January 17, 2022
Monday of the Third Week in Ordinary Time
Memorial of Saint Anthony. Abbot
Today, in God’s Lavish Mercy, our readings help us understand the basic process for spiritual growth – the evolution from self-centered practice to God-centered faith.
The passages highlight three elements of a deeply faithful life:
Obedience – a listening heart
Discipline – a right heart
Freedom – a selfless heart
Obedience – The Listening Heart
In our first reading, Saul has fulfilled all God’s commands regarding the mission against the Amalekites – but he has still missed the point. Saul was given a divine mandate through Samuel to completely destroy the Amalekites. Instead, Saul kept the plunder, using some as a burnt sacrifice to God.
According to Samuel, Saul messed up big time. He had an unlistening heart. God didn’t want sacrifice, but rather a fully listening obedience.
But Samuel said:1 Samuel 15: 22-23
“Does the LORD so delight in burnt offerings and sacrifices
as in obedience to the command of the LORD?
Obedience is better than sacrifice,
and submission than the fat of rams.
For a sin like divination is rebellion,
and presumption is the crime of idolatry.
Because you have rejected the command of the LORD,
the LORD too, has rejected you as ruler.”
Discipline – The Right Heart
Our Responsorial Psalm continues the theme:
Why do you recite my statutes,
and profess my covenant with your mouth,
Though you hate discipline
and cast my words behind you?”…
The ones that offers praise as a sacrifice glorifies me;Psalm 50: 16-17;23
and to them that go the right way I will show the salvation of God
Freedom – The Selfless Heart
Mark’s Gospel complements the lessons of our first two readings. It paints a joyful picture of Jesus and his disciples.
They are in the “salad days” of Christ’s earth-shaking ministry. Listening to Jesus, these disciples are in the Presence of a new and radical Truth. They fill their hearts and minds with its transformative power. Cherishing God’s Presence with them allows the disciples to release a inner love and generosity to fuel their ministry.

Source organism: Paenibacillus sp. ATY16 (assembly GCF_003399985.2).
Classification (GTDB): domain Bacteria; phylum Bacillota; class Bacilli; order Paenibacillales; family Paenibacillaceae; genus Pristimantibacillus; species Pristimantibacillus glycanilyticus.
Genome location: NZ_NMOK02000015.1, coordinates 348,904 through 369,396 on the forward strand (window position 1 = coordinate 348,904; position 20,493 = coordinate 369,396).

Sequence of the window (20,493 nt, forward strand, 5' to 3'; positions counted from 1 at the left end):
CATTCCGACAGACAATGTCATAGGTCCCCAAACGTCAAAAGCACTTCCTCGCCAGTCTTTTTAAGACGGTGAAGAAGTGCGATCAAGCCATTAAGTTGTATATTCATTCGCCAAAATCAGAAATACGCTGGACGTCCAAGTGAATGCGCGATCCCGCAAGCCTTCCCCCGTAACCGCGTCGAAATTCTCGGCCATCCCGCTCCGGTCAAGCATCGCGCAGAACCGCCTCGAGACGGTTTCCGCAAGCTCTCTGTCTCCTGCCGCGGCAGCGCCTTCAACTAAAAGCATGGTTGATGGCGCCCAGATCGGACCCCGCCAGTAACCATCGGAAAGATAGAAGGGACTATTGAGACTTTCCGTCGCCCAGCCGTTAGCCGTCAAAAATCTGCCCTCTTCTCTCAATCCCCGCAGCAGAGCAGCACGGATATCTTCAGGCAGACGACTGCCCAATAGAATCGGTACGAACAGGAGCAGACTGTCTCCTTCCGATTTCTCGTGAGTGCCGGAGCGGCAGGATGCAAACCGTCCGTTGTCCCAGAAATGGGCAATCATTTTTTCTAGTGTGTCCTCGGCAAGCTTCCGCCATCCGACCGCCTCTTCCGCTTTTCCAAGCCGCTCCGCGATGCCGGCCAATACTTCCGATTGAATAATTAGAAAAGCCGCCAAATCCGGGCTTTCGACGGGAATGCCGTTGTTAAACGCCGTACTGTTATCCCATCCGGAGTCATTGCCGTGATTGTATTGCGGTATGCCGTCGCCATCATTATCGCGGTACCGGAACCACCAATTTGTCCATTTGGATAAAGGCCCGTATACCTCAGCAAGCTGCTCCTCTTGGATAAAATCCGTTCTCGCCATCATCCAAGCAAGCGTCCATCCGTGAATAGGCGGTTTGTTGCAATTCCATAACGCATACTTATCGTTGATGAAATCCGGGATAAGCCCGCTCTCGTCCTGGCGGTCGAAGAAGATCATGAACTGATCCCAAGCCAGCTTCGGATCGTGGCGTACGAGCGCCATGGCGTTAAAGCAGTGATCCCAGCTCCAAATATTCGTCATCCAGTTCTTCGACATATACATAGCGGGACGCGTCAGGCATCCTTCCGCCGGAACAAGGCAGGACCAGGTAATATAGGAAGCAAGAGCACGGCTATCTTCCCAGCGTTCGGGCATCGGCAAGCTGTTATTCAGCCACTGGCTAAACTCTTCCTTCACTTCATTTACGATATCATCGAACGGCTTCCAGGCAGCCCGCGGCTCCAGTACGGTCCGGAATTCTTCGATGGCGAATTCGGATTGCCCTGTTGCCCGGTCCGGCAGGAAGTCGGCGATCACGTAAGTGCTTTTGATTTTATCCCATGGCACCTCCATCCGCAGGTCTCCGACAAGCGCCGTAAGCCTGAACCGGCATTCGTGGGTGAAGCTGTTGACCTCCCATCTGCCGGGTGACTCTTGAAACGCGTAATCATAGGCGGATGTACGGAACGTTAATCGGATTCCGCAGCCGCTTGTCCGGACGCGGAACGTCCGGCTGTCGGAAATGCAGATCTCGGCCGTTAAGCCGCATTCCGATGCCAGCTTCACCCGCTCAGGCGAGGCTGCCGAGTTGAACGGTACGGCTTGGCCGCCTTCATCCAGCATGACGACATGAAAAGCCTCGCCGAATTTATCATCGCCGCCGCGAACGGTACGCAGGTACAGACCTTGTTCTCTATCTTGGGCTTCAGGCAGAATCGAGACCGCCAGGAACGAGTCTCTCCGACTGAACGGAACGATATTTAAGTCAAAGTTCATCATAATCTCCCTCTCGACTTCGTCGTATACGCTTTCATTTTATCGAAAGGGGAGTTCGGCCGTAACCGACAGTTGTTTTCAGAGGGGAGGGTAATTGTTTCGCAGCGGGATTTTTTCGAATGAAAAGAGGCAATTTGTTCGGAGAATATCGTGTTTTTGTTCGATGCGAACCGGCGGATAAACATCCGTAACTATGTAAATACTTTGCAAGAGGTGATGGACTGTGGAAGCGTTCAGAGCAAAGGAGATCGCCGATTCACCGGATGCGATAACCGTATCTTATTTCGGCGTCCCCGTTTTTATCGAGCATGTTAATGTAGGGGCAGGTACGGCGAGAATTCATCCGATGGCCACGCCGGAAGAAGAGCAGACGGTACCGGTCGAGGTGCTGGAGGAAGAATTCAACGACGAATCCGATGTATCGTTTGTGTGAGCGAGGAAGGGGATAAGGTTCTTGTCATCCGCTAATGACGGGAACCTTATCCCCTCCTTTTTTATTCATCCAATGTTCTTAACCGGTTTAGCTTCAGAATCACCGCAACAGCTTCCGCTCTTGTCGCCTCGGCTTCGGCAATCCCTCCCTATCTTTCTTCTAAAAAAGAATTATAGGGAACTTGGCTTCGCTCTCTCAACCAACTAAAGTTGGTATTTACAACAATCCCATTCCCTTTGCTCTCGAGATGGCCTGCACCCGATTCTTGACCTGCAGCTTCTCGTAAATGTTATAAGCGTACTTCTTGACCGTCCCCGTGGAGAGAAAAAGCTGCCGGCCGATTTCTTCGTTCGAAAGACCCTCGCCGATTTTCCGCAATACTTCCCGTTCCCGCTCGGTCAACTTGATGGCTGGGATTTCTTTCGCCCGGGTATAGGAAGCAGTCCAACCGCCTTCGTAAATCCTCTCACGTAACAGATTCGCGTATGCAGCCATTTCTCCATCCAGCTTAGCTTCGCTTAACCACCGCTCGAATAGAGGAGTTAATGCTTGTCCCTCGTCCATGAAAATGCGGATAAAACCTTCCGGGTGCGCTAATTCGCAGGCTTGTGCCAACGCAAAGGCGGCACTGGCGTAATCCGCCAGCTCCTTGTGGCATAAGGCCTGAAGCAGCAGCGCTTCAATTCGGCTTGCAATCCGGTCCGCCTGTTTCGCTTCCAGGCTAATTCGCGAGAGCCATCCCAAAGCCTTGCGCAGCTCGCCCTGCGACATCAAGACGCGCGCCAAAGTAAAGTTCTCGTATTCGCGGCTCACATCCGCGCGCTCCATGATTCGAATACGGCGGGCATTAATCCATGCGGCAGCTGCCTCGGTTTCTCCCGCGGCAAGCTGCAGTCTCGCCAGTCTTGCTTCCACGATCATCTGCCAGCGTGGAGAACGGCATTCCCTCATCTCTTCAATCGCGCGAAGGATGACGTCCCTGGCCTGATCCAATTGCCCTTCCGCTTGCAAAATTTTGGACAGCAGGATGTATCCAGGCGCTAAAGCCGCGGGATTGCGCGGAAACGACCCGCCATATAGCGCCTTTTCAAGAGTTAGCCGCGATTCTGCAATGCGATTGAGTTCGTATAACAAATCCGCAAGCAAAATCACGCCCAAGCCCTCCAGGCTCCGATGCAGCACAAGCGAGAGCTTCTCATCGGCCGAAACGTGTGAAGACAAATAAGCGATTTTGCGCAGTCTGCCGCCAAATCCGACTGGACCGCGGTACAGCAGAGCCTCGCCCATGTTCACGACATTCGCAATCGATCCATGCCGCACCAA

The nosy Pharisees, seeing all this joyful exuberance, question their unpenitential attitude:
The disciples of John and of the Pharisees were accustomed to fast.MARK 2:18
People came to Jesus and objected,
“Why do the disciples of John and the disciples of the Pharisees fast,
but your disciples do not fast?”
Does all this mean that there is never a time in the spiritual life for sackcloth, ashes and fasting? No – even Jesus didn’t say that:
Jesus answered the Pharisees,Mark 2:20
“Can the wedding guests fast while the bridegroom is with them?
As long as they have the bridegroom with them they cannot fast.
But the days will come when the bridegroom is taken away from them,
and then they will fast on that day.
What I think it does mean is that a healthy spiritual life is centered on the Presence of God with us, not the absence. There are times when we should take stock of those “absences” and open them to repentance and healing. But then our spiritual energy should be turned to God in praise not toward our own penitential achievements.
Poetry: Flickering Mind – Denise Levertov
Lord, not you
it is I who am absent.
belief was a joy I kept in secret,
into sacred places:
a quick glance, and away -- and back,
I have long since uttered your name
I elude your presence.
to think about you, and my mind
like a minnow darts away,
into the shadows, into gleams that fret
the river's purling and passing.
Not for one second
will my self hold still, but wanders
everywhere it can turn. Not you,
it is I am absent.
You are the stream, the fish, the light,
the pulsing shadow.
You the unchanging presence, in whom all
moves and changes.
How can I focus my flickering, perceive
at the fountain's heart
the sapphire I know is there?
Music: Sapphire Days – Anne Sweeten
3 thoughts on “Faithful Heart”
Thank you. 🙂
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‘like a minnow” – love that image.
“A healthy spiritual life is centered on the Presence of God with us, not the absence. There are times when we should take stock of those “absences” and open them to repentance and healing. But then our spiritual energy should be turned to God in praise not toward our own penitential achievements.”
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